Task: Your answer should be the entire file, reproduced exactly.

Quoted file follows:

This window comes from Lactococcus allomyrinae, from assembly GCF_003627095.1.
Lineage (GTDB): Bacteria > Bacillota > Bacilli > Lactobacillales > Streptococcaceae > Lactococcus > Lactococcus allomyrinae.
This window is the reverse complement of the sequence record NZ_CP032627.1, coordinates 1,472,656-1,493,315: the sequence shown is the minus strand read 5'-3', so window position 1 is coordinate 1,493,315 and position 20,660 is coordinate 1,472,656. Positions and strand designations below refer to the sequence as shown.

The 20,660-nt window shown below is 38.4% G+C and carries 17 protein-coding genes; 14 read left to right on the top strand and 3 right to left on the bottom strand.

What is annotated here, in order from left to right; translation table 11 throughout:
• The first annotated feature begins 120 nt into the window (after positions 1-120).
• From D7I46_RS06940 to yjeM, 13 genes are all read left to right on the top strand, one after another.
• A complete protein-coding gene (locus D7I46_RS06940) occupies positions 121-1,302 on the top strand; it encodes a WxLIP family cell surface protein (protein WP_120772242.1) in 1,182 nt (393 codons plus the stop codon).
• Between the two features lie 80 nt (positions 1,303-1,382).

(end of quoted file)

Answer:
This window comes from Lactococcus allomyrinae, from assembly GCF_003627095.1.
Lineage (GTDB): Bacteria > Bacillota > Bacilli > Lactobacillales > Streptococcaceae > Lactococcus > Lactococcus allomyrinae.
This window is the reverse complement of the sequence record NZ_CP032627.1, coordinates 1,472,656-1,493,315: the sequence shown is the minus strand read 5'-3', so window position 1 is coordinate 1,493,315 and position 20,660 is coordinate 1,472,656. Positions and strand designations below refer to the sequence as shown.

The 20,660-nt window shown below is 38.4% G+C and carries 17 protein-coding genes; 14 read left to right on the top strand and 3 right to left on the bottom strand.

What is annotated here, in order from left to right; translation table 11 throughout:
• The first annotated feature begins 120 nt into the window (after positions 1-120).
• From D7I46_RS06940 to yjeM, 13 genes are all read left to right on the top strand, one after another.
• A complete protein-coding gene (locus D7I46_RS06940) occupies positions 121-1,302 on the top strand; it encodes a WxLIP family cell surface protein (protein WP_120772242.1) in 1,182 nt (393 codons plus the stop codon).
• Between the two features lie 80 nt (positions 1,303-1,382).